Abstract: There is large consent that successful training of deep networks requires many thousand annotated training samples. In this paper, we present a network and training strategy that relies on the strong use of data augmentation to use the available annotated samples more efficiently. The architecture consists of a contracting path to capture context and a symmetric expanding path that enables precise localization. We show that such a network can be trained end-to-end from very few images and outperforms the prior best method (a sliding-window convolutional network) on the ISBI challenge for segmentation of neuronal structures in electron microscopic stacks. Using the same network trained on transmitted light microscopy images (phase contrast and DIC) we won the ISBI cell tracking challenge 2015 in these categories by a large margin. Moreover, the network is fast. Segmentation of a 512x512 image takes less than a second on a recent GPU. The full implementation (based on Caffe) and the trained networks are available at http://lmb.informatik.uni-freiburg.de/people/ronneber/u-net .

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Topics: Brain segmentation (57%), Deep learning (54%), Segmentation (50%)

28,273 Citations


Open accessJournal ArticleDOI: 10.1109/TPAMI.2016.2644615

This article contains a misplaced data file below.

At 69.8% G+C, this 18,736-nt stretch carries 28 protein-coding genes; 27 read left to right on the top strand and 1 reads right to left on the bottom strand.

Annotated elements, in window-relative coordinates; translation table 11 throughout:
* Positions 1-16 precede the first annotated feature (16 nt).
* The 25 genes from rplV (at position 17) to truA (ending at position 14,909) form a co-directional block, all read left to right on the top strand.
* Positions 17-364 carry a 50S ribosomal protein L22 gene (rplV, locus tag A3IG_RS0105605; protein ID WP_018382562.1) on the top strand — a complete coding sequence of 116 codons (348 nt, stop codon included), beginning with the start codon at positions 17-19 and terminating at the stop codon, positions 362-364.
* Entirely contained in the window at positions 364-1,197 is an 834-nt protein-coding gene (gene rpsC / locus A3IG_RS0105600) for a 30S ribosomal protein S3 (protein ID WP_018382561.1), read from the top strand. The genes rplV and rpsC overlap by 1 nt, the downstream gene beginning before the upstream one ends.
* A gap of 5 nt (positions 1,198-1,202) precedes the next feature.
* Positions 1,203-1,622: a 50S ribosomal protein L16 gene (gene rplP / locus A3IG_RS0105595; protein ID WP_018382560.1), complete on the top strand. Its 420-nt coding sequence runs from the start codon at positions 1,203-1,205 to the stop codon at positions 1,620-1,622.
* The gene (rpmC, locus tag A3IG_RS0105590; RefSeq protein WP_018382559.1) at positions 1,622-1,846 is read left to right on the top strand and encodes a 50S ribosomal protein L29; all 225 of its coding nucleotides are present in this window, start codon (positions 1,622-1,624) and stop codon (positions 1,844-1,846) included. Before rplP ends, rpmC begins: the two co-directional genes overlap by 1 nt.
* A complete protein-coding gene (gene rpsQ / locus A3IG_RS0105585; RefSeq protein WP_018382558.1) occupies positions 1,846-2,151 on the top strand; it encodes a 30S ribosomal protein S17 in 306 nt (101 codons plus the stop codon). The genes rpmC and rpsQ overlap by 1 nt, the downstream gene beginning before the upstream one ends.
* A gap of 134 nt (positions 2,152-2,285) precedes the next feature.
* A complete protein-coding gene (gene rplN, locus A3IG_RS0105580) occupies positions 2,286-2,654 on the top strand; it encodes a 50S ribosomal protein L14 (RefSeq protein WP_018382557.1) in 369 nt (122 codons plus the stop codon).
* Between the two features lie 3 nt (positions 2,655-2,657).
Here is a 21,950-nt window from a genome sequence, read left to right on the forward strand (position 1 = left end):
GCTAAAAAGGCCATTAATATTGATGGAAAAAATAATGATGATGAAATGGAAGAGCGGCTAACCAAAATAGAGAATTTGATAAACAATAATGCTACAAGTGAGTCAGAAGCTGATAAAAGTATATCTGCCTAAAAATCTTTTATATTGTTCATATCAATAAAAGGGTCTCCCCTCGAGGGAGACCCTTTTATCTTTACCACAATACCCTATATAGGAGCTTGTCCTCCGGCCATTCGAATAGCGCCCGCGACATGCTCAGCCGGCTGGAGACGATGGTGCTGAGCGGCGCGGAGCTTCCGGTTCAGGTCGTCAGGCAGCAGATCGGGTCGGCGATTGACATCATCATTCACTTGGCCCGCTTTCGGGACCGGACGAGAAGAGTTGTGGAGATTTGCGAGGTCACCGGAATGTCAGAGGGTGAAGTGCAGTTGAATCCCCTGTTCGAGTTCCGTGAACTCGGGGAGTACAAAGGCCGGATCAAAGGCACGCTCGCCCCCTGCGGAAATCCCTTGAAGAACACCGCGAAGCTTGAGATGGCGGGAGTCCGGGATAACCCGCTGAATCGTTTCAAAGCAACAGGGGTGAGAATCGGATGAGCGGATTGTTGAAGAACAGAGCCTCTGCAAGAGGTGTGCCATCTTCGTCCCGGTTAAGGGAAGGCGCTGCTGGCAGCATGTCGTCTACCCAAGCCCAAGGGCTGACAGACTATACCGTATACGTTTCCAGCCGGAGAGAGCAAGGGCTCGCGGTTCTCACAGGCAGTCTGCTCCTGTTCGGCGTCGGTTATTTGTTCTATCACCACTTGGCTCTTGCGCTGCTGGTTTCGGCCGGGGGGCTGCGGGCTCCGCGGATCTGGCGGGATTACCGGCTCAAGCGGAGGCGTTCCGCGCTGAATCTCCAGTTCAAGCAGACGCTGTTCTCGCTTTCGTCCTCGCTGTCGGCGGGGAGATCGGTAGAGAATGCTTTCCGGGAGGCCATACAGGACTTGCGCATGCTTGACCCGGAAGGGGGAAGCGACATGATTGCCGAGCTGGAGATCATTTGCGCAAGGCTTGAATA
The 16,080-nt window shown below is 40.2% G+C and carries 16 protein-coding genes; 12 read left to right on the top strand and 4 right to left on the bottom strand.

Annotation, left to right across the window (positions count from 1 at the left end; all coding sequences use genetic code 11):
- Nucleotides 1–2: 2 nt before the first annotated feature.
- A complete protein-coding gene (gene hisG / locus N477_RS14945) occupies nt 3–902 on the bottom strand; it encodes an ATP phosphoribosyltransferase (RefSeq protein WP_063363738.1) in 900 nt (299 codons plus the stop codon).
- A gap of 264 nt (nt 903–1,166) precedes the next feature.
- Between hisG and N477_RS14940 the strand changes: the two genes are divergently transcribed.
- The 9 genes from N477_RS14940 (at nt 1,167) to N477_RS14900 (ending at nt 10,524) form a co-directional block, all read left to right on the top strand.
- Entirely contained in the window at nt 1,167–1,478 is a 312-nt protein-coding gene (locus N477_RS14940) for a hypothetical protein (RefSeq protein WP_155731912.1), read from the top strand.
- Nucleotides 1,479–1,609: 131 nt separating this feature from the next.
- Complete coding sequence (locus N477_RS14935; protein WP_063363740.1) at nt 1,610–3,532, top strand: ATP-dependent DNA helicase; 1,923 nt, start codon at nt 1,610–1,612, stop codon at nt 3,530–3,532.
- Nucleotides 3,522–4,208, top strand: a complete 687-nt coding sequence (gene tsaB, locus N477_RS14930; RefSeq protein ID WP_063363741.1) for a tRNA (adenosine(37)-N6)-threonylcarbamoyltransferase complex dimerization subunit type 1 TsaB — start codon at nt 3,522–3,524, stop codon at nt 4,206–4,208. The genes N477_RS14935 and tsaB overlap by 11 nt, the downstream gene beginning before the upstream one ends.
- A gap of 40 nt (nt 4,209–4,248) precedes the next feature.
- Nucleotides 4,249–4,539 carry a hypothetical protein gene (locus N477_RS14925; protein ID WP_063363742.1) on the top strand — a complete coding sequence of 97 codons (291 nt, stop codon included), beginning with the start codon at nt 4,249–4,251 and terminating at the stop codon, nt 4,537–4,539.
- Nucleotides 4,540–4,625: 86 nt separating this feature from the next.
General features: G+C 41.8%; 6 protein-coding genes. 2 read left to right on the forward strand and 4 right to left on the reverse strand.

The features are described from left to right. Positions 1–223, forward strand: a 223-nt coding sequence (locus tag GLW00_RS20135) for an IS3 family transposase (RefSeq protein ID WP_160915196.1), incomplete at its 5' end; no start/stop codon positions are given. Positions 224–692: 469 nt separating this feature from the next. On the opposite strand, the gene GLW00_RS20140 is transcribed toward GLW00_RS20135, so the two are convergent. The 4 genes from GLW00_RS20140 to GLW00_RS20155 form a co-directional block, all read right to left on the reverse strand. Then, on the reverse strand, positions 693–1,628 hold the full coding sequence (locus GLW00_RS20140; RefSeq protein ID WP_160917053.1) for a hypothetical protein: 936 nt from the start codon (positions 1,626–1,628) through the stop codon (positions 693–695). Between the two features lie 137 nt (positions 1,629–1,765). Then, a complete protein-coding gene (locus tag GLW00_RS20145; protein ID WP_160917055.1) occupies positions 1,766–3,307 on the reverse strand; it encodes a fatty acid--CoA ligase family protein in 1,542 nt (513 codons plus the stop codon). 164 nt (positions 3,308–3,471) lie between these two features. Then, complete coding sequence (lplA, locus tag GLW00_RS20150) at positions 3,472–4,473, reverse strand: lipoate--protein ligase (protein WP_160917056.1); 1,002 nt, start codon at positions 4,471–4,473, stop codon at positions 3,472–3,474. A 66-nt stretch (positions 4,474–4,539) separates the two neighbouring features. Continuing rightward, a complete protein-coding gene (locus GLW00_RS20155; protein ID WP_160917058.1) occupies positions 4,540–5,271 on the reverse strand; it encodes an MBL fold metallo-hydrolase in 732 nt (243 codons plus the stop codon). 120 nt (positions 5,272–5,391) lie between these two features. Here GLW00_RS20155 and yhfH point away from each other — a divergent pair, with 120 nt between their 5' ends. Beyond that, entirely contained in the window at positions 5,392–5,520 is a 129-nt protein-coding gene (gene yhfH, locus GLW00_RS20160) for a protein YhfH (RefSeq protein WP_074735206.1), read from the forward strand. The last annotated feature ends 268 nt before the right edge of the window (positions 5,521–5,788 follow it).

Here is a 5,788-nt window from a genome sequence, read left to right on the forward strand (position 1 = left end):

Abstract: We present a novel and practical deep fully convolutional neural network architecture for semantic pixel-wise segmentation termed SegNet. This core trainable segmentation engine consists of an encoder network, a corresponding decoder network followed by a pixel-wise classification layer. The architecture of the encoder network is topologically identical to the 13 convolutional layers in the VGG16 network [1] . The role of the decoder network is to map the low resolution encoder feature maps to full input resolution feature maps for pixel-wise classification. The novelty of SegNet lies is in the manner in which the decoder upsamples its lower resolution input feature map(s). Specifically, the decoder uses pooling indices computed in the max-pooling step of the corresponding encoder to perform non-linear upsampling. This eliminates the need for learning to upsample. The upsampled maps are sparse and are then convolved with trainable filters to produce dense feature maps. We compare our proposed architecture with the widely adopted FCN [2] and also with the well known DeepLab-LargeFOV [3] , DeconvNet [4] architectures. This comparison reveals the memory versus accuracy trade-off involved in achieving good segmentation performance. SegNet was primarily motivated by scene understanding applications. Hence, it is designed to be efficient both in terms of memory and computational time during inference. It is also significantly smaller in the number of trainable parameters than other competing architectures and can be trained end-to-end using stochastic gradient descent. We also performed a controlled benchmark of SegNet and other architectures on both road scenes and SUN RGB-D indoor scene segmentation tasks. These quantitative assessments show that SegNet provides good performance with competitive inference time and most efficient inference memory-wise as compared to other architectures. We also provide a Caffe implementation of SegNet and a web demo at http://mi.eng.cam.ac.uk/projects/segnet/ .